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Provenance is the history of a piece's ownership, and it goes a long way towards verifying an object's authenticity. If you have paperwork (receipts, letters, etc.) verifying the history of your object, we're going to be more interested in it. This is especially important for museums collecting European art, as they want to avoid acquiring Nazi-confiscated pieces.

  • Storage
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This is probably the biggest factor I take into consideration whenever considering a prospective donation. Museums have finite storage space, so they have to be selective about what they accept. This is where mission, rarity, condition, and provenance all come together. Moving objects around in storage to make room for a new piece requires considerable planning, time and energy, so we want to make sure we're getting a worthwhile object if we're going to go through that process.

Okay, so you've got an unusual piece in mint condition with a watertight provenance, and it fits the mission of the museum you want to donate to perfectly. Time to drive it to the museum and drop it off, right?

NO. Stop right there.

Please, and I repeat, please do not drop off your object at a museum. Acquiring a prospective donation requires research and discussion among curatorial staff. It's a process that can take months and doesn't automatically guarantee acceptance. We need time to research the work and really determine whether it's a good fit for the collection. Moreover, we don't want you to feel like you've wasted your time and effort if we ultimately say no, so please, don't spontaneously drop off your object at the museum.

Museums aren't foundling hospitals for objects. Image courtesy of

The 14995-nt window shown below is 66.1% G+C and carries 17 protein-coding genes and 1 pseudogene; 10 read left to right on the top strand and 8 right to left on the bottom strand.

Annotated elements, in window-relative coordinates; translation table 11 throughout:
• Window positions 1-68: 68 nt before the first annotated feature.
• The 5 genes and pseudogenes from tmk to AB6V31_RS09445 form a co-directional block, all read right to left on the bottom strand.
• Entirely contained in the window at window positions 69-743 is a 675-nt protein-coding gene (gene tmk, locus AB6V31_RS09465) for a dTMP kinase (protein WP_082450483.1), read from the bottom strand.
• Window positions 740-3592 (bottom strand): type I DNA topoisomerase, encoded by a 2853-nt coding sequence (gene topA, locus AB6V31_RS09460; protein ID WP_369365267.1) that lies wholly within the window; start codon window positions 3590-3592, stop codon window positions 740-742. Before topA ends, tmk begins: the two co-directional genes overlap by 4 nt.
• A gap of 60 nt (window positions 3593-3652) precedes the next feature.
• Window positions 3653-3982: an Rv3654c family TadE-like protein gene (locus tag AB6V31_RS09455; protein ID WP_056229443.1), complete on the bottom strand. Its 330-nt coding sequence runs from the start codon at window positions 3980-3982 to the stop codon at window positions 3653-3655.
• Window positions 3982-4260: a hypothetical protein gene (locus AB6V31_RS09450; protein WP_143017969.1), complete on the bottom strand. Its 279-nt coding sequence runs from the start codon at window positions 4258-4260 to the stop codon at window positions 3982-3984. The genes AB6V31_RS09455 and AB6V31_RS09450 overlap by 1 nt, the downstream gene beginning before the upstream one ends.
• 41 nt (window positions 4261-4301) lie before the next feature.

Here's what you should do instead:

  1. Contact a curator and tell them about the object, whether by email, phone or letter. If they tell you that it's not appropriate to the collection or there's no room, try not to be disappointed. From my experience the majority of potential donations are turned down. If they are interested, however, they'll call you back and you can tell them more about the object.
  2. Send pictures of the object, along with any copies of any documentation. This will allow the curators to do further research and begin a conversation about the object and its appropriateness for the collection. They'll probably share these materials with an acquisitions committee or similar governing board, who will then decide whether to continue the process. If they decide not to continue, you'll be told thanks but no thanks. If they do want to proceed further, you may be asked to bring in the object.
  3. Only bring in the object if you are requested to do so. If the curatorial staff and the museum's governing board decides that the object might be a good fit for the collection, they'll want to see it in person so that they can examine it more closely. This doesn't automatically mean that it will be accepted into the collection, however, so keep that in mind when you bring it to the museum.
  4. Accept the final outcome. If it's accepted, huzzah, you'll be sent some paperwork to sign. If not, remember that many donations gets turned away due to limited storage and exhibition space. Regardless of the outcome, we know it takes time and energy to offer a work to a museum, and we really do appreciate your effort.
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Well, that's my take on donations. Next week we'll wrap up this series by exploring what you can do to help make museums even better.